Saturday, 24 May 2014

Bore in the Pacific

Godzilla’s back, and that’s all you’ll see of him for an unforgivably huge portion of this film...

 Gojira is sixty years old, the product of a still-numbed nations attempt to come to terms with the horrors of Hiroshima and Nagasaki, combined with that same country’s love of Dragons.  He lives in mainstream consciousness through expressions like ‘Bridezilla’ and most are aware of him. Of these, a subsection know that he’s the ‘King of monsters’, and love the idea of a primordial behemoth protecting us from alien attack and less benign colossal beasts, (or Kaiju as the Japanese call them).  And finally, there’s the tiny sliver of the population who’ve actually sat through a Godzilla film (and I don’t mean the unlamented Roland Emmerich effort from the late nineties) and perhaps even enjoyed the experience.

Personally, I’ve seen a handful of the original Japanese studio Toho productions – and while I appreciate that they are an acquired taste, I generally enjoy the man-in-suit hokum, and the mind-bendingly complex continuity behind this endless cycle of films and it’s many off-shoots.  Godzilla himself has different self-contradictory origins and timelines.

I need to do a lot more research before even beginning to try and categorise and date
these different versions of Godzilla (represented hereby some beautifully detailed kits
bought from an Asian fruit and vegetable warehouse, of all places) .
The relatively diminutive creature on the left is probably the earliest (Godzilla, 1954),
ending with the hulking green figure (Godzilla 2000: Millennium, 2000) on the right.
 When I first heard about the King of Monsters, however, I hated him with a passion.  And that was because the pull-out  ‘album’ free with Monster Fun comic back in 1975, which provided cut-out and paste-in pictures every week, told me that my all-time favourite: King Kong had fought something called Godzilla and that the outcome was unknown.  “No-one knows because the referee hasn’t been seen since!” chortled the caption under the still-empty space where this mysterious interloper was eventually going to be pasted.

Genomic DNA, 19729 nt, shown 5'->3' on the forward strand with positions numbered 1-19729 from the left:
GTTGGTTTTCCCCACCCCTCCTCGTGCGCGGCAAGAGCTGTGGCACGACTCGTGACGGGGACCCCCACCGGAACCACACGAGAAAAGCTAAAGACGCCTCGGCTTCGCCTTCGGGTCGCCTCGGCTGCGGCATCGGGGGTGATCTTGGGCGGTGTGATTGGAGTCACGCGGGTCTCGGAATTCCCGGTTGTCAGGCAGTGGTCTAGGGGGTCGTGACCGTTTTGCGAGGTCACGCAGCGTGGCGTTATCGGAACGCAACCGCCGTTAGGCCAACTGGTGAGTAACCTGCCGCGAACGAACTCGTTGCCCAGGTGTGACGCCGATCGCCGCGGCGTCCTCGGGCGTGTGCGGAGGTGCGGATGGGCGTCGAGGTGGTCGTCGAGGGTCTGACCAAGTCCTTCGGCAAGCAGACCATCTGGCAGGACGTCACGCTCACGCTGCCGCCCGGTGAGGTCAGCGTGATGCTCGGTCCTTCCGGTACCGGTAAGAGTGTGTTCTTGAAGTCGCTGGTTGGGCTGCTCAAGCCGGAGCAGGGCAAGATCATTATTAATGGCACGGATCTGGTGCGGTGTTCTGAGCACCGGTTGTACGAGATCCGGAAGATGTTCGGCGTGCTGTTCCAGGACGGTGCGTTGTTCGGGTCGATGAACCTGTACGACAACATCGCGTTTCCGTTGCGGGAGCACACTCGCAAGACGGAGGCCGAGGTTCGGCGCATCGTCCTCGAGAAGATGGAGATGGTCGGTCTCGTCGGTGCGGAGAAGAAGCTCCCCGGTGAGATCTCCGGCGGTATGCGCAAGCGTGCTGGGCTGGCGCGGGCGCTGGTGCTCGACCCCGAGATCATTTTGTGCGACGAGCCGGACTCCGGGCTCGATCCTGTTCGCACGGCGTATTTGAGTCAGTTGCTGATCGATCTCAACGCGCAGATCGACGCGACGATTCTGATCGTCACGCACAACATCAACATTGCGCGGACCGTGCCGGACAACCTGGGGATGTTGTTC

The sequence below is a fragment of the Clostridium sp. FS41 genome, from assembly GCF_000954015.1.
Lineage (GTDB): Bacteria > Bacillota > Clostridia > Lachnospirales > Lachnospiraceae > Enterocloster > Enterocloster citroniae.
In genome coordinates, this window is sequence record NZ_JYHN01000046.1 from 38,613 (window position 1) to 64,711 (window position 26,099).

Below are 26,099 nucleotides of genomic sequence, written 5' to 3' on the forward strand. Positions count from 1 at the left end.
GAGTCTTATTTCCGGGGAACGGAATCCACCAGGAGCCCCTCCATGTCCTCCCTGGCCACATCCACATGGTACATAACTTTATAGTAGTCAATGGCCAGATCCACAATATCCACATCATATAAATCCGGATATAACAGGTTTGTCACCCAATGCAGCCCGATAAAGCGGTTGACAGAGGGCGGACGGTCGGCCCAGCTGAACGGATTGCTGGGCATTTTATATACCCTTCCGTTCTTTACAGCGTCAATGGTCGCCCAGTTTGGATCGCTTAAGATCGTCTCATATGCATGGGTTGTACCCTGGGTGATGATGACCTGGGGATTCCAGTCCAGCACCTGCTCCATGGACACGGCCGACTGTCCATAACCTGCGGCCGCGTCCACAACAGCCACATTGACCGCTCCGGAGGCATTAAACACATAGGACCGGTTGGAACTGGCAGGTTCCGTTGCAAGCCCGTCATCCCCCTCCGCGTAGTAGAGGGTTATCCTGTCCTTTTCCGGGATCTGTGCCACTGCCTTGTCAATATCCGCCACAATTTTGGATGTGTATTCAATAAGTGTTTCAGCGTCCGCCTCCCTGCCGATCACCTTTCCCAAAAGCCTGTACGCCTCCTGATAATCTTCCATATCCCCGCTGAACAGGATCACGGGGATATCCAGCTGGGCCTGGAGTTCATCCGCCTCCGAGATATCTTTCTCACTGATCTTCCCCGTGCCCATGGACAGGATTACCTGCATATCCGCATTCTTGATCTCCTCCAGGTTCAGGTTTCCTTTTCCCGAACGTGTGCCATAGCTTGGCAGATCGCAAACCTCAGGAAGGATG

Not only this Godzilla person dared to accost my beloved Kong, and not only did I still not know what he even looked like – but there was no confirmation that Kong had kicked his brobdinagian backside.  Maybe he hadn’t…
When the picture arrived, admittedly rather poorly drawn, I assumed it was a just another dinosaur until I looked more closely. THIS was Godzilla – a cross between the T-Rex Kong had already vanquished and a stegosaurus?  Ridiculous!

It was many, many years before I finally saw the film in question: King Kong vs. Godzilla, and am happy to accept the theory that the Toho Kong is a different creature altogether.  Looking like a sixty-foot man in a baggy ape suit with a strange papier mache mask, this creature sports the unlikely ability to store electricity from lightning in his simian fingers.  On the other hand, after spending most of the film as the ‘under-ape’, this battered and beleaguered avatar of Kong does indeed rally at the end and appear to win, so that’s OK too.

A rare instance of 'Kong’ gaining the upper hand, and showing how a Kaiju battle should be done.
Despite all this, I found I had room in my heart for Godzilla too, which made my disappointment with the aforementioned 1998 Hollywood effort all the more sharp.  It was spectacular, but Godzilla had somehow become an egg-laying, mutated iguana*, with the incredible ability to swim across the Pacific and come ashore in New York. He/she was also clearly the villain, and met an ignoble end at the hands of a cut-rate, bland American cast and a confused looking Jean Reno.

The Japanese displayed their disdain for this version of their biggest movie icon by renaming him ‘Zilla’ (taking the ‘god’ out of his name) and pitching this leggy US interloper against the real thing in Godzilla’s shortest fight ever.

So I was excited as anyone when I heard that Gareth Edwards, Director of the fabulous 2010 film Monsters, was directing a new US version of Godzilla. This time, they were surely going to get it right, and certainly the trailers and ecstatic reviews I had read pointed to this very much being the case.  In the meantime, I had finally got around to watching Breaking Bad, and was looking forward to seeing the charismatic Bryan Cranston as the lead in a film showcasing a heroic Godzilla defending us from a monstrous global threat.